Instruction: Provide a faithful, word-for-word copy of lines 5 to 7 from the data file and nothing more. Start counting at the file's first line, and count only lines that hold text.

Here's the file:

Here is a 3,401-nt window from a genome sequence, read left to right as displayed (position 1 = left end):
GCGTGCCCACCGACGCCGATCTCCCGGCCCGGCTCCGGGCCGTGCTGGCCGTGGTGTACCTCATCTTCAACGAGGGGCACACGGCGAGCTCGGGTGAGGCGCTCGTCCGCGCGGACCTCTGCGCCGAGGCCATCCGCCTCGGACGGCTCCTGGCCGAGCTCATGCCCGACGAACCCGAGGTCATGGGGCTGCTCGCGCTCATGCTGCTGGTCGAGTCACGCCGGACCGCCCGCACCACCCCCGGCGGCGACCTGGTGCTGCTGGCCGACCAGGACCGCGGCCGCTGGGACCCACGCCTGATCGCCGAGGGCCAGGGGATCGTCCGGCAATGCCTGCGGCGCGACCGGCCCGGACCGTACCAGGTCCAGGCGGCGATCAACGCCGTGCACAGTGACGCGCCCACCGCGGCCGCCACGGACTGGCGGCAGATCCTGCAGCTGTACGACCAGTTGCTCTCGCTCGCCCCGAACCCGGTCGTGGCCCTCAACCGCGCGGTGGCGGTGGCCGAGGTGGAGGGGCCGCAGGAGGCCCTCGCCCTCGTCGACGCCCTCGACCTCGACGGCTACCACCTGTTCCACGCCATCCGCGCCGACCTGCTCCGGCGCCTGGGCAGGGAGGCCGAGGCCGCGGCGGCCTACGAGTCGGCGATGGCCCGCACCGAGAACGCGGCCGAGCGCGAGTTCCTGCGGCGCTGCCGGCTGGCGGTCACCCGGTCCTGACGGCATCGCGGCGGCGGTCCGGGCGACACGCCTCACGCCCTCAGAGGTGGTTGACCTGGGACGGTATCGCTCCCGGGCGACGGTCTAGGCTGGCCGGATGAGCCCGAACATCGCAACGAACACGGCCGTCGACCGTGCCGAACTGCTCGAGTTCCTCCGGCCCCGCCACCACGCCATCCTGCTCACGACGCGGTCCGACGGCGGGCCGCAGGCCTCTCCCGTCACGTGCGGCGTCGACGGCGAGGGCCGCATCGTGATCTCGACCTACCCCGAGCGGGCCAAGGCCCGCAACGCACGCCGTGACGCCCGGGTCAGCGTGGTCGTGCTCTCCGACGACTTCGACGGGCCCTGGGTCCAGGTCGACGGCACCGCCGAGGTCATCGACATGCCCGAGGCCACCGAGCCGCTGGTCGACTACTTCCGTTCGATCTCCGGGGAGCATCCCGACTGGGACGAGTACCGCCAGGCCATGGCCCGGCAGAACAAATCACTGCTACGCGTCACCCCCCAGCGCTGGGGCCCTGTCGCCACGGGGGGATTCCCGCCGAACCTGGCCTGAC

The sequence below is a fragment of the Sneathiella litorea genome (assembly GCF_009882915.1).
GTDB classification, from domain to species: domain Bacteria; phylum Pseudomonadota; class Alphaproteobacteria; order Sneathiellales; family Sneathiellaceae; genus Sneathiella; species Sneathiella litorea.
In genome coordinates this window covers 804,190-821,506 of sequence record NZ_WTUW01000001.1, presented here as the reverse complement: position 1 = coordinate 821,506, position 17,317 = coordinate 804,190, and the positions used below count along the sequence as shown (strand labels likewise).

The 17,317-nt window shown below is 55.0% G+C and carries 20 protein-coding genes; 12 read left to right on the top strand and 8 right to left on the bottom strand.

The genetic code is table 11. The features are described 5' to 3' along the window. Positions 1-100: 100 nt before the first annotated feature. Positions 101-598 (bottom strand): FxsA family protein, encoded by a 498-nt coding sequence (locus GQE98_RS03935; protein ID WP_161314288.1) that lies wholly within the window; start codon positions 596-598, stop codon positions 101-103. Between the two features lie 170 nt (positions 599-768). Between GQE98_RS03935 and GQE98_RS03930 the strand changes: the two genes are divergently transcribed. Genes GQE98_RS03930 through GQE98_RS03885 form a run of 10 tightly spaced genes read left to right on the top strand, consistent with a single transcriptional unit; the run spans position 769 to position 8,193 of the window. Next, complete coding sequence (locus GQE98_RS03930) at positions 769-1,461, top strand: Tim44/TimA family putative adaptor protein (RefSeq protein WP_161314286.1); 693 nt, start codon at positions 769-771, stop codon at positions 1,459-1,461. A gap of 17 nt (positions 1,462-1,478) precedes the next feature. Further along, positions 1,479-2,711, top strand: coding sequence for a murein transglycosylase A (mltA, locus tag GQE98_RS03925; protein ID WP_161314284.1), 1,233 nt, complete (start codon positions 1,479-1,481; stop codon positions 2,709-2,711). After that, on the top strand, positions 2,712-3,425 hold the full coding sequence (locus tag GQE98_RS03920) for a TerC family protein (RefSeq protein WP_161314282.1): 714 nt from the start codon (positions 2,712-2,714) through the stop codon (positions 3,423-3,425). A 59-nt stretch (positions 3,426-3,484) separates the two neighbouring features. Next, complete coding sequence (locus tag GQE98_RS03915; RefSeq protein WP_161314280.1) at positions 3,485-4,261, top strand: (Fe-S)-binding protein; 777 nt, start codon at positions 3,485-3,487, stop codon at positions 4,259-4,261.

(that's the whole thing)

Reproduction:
In genome coordinates this window covers 804,190-821,506 of sequence record NZ_WTUW01000001.1, presented here as the reverse complement: position 1 = coordinate 821,506, position 17,317 = coordinate 804,190, and the positions used below count along the sequence as shown (strand labels likewise).

The 17,317-nt window shown below is 55.0% G+C and carries 20 protein-coding genes; 12 read left to right on the top strand and 8 right to left on the bottom strand.

The genetic code is table 11. The features are described 5' to 3' along the window. Positions 1-100: 100 nt before the first annotated feature. Positions 101-598 (bottom strand): FxsA family protein, encoded by a 498-nt coding sequence (locus GQE98_RS03935; protein ID WP_161314288.1) that lies wholly within the window; start codon positions 596-598, stop codon positions 101-103. Between the two features lie 170 nt (positions 599-768). Between GQE98_RS03935 and GQE98_RS03930 the strand changes: the two genes are divergently transcribed. Genes GQE98_RS03930 through GQE98_RS03885 form a run of 10 tightly spaced genes read left to right on the top strand, consistent with a single transcriptional unit; the run spans position 769 to position 8,193 of the window. Next, complete coding sequence (locus GQE98_RS03930) at positions 769-1,461, top strand: Tim44/TimA family putative adaptor protein (RefSeq protein WP_161314286.1); 693 nt, start codon at positions 769-771, stop codon at positions 1,459-1,461. A gap of 17 nt (positions 1,462-1,478) precedes the next feature. Further along, positions 1,479-2,711, top strand: coding sequence for a murein transglycosylase A (mltA, locus tag GQE98_RS03925; protein ID WP_161314284.1), 1,233 nt, complete (start codon positions 1,479-1,481; stop codon positions 2,709-2,711). After that, on the top strand, positions 2,712-3,425 hold the full coding sequence (locus tag GQE98_RS03920) for a TerC family protein (RefSeq protein WP_161314282.1): 714 nt from the start codon (positions 2,712-2,714) through the stop codon (positions 3,423-3,425). A 59-nt stretch (positions 3,426-3,484) separates the two neighbouring features. Next, complete coding sequence (locus tag GQE98_RS03915; RefSeq protein WP_161314280.1) at positions 3,485-4,261, top strand: (Fe-S)-binding protein; 777 nt, start codon at positions 3,485-3,487, stop codon at positions 4,259-4,261.